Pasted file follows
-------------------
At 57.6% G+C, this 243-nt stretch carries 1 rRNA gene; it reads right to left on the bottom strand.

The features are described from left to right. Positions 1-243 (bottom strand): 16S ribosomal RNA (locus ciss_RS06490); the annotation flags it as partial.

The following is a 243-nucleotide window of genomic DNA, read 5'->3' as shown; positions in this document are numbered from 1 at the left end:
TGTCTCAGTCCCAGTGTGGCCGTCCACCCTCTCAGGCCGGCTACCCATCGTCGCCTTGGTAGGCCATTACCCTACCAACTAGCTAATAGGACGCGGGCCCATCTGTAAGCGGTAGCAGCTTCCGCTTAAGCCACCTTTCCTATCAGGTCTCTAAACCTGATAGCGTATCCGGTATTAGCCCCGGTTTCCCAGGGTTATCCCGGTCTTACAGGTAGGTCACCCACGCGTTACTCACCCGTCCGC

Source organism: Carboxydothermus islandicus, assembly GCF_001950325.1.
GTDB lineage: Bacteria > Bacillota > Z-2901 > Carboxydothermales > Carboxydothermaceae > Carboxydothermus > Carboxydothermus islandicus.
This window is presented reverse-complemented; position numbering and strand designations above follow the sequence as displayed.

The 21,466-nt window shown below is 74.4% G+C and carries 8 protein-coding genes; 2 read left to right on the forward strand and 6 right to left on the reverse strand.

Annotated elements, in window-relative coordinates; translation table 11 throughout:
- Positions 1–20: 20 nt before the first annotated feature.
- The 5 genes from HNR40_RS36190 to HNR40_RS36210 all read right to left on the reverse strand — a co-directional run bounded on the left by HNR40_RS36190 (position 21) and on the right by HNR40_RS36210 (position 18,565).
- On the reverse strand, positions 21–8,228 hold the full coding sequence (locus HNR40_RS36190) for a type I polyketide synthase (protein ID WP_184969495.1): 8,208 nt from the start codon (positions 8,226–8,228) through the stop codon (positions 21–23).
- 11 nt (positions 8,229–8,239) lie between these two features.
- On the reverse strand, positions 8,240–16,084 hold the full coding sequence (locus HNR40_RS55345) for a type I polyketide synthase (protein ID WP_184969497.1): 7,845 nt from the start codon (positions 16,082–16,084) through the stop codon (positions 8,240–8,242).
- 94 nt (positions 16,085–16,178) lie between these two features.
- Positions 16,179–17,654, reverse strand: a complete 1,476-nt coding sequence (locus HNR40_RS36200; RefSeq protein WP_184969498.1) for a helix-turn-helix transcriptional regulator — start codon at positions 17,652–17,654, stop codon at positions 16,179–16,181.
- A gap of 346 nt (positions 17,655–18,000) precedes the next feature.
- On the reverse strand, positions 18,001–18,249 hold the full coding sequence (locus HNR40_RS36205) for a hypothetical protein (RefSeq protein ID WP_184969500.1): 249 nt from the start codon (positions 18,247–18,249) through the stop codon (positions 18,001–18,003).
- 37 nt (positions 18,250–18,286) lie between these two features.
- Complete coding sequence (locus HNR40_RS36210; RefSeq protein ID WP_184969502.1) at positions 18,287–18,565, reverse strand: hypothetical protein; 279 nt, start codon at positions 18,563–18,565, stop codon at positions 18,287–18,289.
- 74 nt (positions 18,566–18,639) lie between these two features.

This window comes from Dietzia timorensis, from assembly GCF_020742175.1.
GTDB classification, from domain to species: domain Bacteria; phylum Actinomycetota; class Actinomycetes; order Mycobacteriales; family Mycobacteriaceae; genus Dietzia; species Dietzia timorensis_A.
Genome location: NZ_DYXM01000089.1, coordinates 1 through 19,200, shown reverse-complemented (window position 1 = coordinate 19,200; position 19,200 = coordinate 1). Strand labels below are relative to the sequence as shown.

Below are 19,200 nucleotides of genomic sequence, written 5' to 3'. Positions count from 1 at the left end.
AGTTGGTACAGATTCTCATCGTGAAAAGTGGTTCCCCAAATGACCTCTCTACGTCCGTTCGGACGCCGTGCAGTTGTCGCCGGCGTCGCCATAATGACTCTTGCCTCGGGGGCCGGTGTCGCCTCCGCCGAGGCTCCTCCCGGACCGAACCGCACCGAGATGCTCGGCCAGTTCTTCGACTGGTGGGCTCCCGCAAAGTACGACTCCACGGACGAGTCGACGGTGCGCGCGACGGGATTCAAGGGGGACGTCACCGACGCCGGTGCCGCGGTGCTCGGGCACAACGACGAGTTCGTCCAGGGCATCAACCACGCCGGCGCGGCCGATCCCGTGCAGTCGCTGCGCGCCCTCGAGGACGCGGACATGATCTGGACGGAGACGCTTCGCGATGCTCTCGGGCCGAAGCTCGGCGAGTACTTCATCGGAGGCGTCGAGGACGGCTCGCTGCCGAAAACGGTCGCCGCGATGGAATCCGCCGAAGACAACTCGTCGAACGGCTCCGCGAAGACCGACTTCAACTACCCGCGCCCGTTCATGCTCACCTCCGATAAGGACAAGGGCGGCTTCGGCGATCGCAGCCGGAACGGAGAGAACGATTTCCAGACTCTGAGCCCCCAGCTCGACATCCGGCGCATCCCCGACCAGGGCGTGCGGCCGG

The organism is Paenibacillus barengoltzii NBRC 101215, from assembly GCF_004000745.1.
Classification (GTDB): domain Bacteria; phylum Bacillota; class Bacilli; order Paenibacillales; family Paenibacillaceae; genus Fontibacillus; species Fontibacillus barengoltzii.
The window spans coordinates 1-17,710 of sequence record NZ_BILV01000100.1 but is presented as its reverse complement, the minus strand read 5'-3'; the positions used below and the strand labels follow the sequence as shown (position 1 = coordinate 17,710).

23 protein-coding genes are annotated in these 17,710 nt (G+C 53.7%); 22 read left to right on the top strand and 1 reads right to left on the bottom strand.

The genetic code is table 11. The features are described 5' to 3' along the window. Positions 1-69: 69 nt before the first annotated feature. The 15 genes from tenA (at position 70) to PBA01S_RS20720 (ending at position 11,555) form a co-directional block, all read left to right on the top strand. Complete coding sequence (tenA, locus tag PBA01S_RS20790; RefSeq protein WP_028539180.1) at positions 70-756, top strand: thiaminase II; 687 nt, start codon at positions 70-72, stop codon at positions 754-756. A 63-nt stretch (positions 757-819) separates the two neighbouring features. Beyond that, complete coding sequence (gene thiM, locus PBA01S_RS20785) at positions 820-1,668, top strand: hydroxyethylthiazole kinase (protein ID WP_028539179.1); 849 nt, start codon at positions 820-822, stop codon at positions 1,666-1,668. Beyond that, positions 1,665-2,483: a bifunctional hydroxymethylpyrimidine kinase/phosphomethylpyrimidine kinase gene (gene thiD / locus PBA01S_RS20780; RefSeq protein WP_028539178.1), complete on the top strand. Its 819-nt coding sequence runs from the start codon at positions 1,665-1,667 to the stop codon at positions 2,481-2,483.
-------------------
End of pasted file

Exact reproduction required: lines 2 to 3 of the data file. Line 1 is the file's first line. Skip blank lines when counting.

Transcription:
The features are described from left to right. Positions 1-243 (bottom strand): 16S ribosomal RNA (locus ciss_RS06490); the annotation flags it as partial.

The following is a 243-nucleotide window of genomic DNA, read 5'->3' as shown; positions in this document are numbered from 1 at the left end: